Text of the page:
Letter from Prague
I know this is supposed to be a letter from Prague, but I today I would like to point out that there is life beyond the boundaries of the Czech capital. Yeah right, we know that, I hear you say, but many times when listening to Radio Prague I get the impression that there's nothing happening anywhere else.
But I don't really want to talk about 'golden' Prague, no matter how much of a goldmine it is for business, tourism or the entertainment industry. Sooner or later it all gets too much, and you realise you need to take a break from the golden city. So let me point out a historical and geographical fact that is often ignored, both in this country and abroad: the Czech Republic is made up of three different and distinct parts: Bohemia, Moravia and Silesia, all of them worth seeing.
Now because I am--as my boyfriend says--a Moravian nationalist, living in Silesia, I will speak for the latter two regions. Just to make things clear: In Moravia they grow hops in the north and vines in the south. Silesia is the former coal-mining capital and industrial heart of the country. The natural boundary between those two historical regions is the Odra River. And to explain my origins, I was born on the Moravian side of the river, but actually live in Silesia.
What's all the fuss about then, you think, you're all Czechs anyway. But there are a couple of differences, the most noticeable being language. Prague has a very specific accent, and whenever I come here, my ears ache from all that slang. At the same time everyone here can tell immediately that I'm Moravian by the way I speak. I always feel a strong resentment at the way people in Prague speak. If you'd ask me they're ruining our beautiful language with their awful pronunciation. Moravia is the place where you're more likely to hear Czech as it should be spoken.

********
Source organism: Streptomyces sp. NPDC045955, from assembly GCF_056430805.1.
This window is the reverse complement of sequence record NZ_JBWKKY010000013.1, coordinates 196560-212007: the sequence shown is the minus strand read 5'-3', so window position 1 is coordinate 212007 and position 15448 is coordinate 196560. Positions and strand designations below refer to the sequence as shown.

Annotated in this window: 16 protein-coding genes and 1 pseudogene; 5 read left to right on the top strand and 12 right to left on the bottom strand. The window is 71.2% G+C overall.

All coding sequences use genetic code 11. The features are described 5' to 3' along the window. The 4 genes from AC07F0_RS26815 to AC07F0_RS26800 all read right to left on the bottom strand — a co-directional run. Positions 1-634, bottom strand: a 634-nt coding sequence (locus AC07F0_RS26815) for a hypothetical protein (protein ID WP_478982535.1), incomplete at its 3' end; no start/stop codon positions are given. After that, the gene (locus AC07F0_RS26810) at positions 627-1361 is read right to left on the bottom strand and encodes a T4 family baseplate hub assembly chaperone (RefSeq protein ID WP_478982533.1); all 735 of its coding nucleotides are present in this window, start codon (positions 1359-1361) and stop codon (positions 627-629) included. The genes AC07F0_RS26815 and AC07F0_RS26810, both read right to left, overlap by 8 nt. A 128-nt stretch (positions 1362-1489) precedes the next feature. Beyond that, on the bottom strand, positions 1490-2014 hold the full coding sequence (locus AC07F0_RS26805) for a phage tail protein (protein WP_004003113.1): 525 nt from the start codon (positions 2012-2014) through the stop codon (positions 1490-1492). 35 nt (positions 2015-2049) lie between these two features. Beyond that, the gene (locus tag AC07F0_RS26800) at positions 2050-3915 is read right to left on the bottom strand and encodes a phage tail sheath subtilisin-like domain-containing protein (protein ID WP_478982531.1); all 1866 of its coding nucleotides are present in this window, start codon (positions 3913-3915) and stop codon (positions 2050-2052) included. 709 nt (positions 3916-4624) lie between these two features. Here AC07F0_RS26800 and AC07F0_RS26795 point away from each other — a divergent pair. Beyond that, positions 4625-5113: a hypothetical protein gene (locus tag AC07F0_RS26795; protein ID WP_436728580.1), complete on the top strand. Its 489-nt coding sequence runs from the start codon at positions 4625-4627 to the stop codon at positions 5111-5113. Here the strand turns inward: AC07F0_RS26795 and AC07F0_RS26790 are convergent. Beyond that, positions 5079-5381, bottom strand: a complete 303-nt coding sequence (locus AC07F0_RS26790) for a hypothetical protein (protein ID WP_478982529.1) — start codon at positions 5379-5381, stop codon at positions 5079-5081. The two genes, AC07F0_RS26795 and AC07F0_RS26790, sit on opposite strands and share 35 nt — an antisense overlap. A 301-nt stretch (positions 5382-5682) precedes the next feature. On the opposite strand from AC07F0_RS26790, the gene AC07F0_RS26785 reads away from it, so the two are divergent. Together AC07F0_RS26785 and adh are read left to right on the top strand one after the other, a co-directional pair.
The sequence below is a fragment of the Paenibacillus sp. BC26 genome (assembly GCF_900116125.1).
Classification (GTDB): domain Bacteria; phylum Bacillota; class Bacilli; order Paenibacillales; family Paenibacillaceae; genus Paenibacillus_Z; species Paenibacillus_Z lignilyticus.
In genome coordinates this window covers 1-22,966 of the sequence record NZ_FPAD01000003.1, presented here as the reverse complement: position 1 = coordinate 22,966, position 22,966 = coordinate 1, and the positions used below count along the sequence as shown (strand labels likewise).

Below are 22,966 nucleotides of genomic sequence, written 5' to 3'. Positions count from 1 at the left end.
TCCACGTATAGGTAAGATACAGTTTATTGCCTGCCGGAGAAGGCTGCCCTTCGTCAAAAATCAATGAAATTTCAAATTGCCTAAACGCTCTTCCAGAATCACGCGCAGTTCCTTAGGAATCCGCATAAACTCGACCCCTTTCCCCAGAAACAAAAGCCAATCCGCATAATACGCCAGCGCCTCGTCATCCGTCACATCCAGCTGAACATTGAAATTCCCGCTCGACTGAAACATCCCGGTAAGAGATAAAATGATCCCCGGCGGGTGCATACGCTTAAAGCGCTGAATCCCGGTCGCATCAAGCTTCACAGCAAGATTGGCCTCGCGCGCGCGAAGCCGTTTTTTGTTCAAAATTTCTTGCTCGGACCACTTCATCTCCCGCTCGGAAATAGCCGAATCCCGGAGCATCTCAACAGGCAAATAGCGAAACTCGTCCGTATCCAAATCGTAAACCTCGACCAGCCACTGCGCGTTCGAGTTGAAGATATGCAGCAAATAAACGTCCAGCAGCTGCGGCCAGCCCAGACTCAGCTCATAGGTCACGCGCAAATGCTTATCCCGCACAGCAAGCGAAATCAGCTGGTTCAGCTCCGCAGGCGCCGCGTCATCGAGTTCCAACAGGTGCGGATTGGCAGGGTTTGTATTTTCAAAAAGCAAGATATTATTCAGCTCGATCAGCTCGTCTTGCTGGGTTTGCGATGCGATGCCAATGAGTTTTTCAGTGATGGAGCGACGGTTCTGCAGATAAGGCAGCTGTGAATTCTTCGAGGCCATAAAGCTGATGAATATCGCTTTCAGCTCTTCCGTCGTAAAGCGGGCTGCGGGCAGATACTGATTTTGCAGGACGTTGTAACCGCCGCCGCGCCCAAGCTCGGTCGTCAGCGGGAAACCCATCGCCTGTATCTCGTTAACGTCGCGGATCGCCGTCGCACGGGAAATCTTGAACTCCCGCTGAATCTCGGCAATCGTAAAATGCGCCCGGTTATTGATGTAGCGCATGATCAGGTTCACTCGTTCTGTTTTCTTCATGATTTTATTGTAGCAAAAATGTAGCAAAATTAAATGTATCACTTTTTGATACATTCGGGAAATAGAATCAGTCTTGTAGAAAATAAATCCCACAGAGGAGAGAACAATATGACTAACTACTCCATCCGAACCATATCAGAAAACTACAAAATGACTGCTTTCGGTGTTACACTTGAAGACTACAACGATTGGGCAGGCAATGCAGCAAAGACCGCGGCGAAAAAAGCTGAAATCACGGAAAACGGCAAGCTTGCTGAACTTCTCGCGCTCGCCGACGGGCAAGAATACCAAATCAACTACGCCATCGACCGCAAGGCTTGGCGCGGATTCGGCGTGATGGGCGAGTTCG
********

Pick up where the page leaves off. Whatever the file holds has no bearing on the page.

Another difference is that the Silesians, especially those living around Ostrava, have a reputation somewhat similar to the Scots. People say they're a bit stingy, and will do anything to save money. But this is a result of their difficult economic circumstances, and like the Scots, they have a wonderful sense of black humour.
On the other hand South Moravians are well known for their incredible hospitality. While interviewing an elderly couple on their memories of the Jewish community in south Moravia, I was offered not only refreshments and fruit from their garden, but also a pair of shoes the lady had bought the week before but couldn't wear because they were too tight for her. Moravians have not only vineyards but also make excellent plum brandy called slivovice, which they will offer you on any occasion.
We have several jokes about the people of Prague. As far as we can tell, nothing ever happens in the capital before nine in the morning, while the rest of us are already hard at work. And the only reason it keeps going at all is because there are so many Moravians living and working there.